Q and A - Pinging the HR Guy; Job Search in Another City; Slow Moving Employer Decisions; Interviewing After-Hours; An "Agent" Recruiter

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Thank you everyone who sent your great questions about the intricacies of the hiring process! Below I address some of your submissions. The names of the senders have been omitted, and questions have been edited as lightly as possible for purposes of space and clarity (thank you for understanding).

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Question: As a human resources professional, you put up a post, you get hundreds of responses, candidates want to check status, etc. Candidates search on LinkedIn for an HR person in the target company. How well is this type of query received? Do you guys prefer to not be contacted (I would assume yes), what is the etiquette here?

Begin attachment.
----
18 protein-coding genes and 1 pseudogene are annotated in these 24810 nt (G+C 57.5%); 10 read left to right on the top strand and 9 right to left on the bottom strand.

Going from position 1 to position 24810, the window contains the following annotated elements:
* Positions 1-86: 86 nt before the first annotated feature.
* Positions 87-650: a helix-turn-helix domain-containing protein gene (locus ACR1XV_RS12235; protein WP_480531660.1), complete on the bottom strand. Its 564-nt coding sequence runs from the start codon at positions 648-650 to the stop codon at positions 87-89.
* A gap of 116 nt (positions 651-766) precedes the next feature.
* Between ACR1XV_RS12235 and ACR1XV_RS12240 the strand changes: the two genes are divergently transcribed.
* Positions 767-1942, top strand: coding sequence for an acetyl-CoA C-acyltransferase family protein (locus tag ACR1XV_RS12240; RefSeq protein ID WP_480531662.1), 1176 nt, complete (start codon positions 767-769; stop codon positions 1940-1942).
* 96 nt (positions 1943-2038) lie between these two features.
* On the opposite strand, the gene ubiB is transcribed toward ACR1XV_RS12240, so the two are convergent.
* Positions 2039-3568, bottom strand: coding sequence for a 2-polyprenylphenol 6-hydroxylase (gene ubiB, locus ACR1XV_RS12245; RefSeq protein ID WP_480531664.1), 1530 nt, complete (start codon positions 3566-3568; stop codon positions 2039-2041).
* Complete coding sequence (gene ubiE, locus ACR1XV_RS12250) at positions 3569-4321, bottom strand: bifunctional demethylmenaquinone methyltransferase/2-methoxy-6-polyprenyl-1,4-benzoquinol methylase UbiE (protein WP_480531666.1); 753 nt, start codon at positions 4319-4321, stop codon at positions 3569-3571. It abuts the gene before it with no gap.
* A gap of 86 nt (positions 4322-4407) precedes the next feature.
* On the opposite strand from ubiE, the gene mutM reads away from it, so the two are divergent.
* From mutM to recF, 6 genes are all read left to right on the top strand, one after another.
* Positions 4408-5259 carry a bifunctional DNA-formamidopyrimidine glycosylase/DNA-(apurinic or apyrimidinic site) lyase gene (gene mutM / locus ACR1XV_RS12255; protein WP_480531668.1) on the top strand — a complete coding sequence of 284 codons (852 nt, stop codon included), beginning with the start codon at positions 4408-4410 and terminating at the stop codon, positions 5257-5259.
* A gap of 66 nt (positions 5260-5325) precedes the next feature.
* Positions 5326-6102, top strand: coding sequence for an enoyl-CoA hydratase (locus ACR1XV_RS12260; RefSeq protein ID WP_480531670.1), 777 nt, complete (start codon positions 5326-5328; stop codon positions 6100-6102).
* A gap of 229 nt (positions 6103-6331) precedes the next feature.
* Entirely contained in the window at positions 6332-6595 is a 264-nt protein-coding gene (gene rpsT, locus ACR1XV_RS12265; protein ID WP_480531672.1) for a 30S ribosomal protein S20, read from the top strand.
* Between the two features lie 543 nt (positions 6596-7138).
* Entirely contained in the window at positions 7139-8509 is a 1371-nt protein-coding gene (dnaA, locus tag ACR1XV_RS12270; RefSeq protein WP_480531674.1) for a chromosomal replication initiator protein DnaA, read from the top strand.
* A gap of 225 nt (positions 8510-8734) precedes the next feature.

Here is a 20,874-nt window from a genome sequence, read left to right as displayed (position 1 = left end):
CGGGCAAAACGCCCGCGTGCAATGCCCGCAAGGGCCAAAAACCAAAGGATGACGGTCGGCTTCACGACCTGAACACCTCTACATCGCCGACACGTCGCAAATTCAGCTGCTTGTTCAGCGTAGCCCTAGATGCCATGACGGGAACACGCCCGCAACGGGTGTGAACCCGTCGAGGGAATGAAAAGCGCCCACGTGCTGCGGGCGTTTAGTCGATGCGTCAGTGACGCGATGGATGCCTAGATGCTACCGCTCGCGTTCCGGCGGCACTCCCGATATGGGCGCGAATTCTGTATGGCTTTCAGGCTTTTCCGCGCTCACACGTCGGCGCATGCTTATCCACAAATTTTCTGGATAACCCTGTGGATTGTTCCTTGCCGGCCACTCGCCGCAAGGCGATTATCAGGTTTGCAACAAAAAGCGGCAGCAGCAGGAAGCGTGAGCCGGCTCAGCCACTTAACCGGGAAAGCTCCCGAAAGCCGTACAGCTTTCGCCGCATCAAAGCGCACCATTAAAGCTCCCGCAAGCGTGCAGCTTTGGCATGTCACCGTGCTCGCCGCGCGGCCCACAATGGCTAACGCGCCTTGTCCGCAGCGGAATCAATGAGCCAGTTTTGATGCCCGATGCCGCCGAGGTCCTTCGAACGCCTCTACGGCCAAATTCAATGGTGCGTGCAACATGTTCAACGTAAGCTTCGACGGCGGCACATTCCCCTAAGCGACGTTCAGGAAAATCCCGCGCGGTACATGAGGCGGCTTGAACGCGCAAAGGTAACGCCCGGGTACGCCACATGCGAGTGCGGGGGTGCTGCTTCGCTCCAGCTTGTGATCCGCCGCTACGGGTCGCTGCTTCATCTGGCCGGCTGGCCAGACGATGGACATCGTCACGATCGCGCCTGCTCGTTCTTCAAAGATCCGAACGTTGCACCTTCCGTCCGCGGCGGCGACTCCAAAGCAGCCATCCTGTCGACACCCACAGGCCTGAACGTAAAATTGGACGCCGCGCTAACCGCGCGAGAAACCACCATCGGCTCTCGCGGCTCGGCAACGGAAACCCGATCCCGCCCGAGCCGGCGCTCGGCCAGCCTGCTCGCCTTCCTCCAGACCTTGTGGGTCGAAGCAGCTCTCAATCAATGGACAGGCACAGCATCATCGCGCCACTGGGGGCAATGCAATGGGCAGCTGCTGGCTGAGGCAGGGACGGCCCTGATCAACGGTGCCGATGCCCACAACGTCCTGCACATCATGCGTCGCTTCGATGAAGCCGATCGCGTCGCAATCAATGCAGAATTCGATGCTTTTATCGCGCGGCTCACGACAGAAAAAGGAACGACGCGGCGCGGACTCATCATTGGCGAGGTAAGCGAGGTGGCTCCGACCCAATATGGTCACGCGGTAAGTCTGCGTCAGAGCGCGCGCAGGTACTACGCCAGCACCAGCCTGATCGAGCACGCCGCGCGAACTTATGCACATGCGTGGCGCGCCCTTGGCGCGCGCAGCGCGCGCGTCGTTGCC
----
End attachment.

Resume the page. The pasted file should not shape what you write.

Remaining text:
Answer: You hit upon a key observation - it's typical for a recruiter to get hundreds - if not thousands - of résumés for a job posting. I would advise that you follow up with HR using kid gloves - meaning, limit your followup to a single phone message or email to your HR contact to inquire about your résumé. Whether you reach them or not, be gracious with your inquiry. Have something memorable about yourself in the message ("I am an IT engineer with 10 years supporting CISCO"), thank the contact for their time and consideration, and most of all, make your inquiry brief. An email is nice because it can always be written with a great deal of thought AND can include a fresh copy of your résumé. Remember, calling once is a reminder; calling ten times is a form of stalking.

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Question: I've lived in Houston for over 20 years since graduating from college, and I am now looking to move to Los Angeles in order to be closer to family. Any tips on effectively conducting a search remotely, as there's no way I'm leaving my current job until Ihave one lined up in L.A.?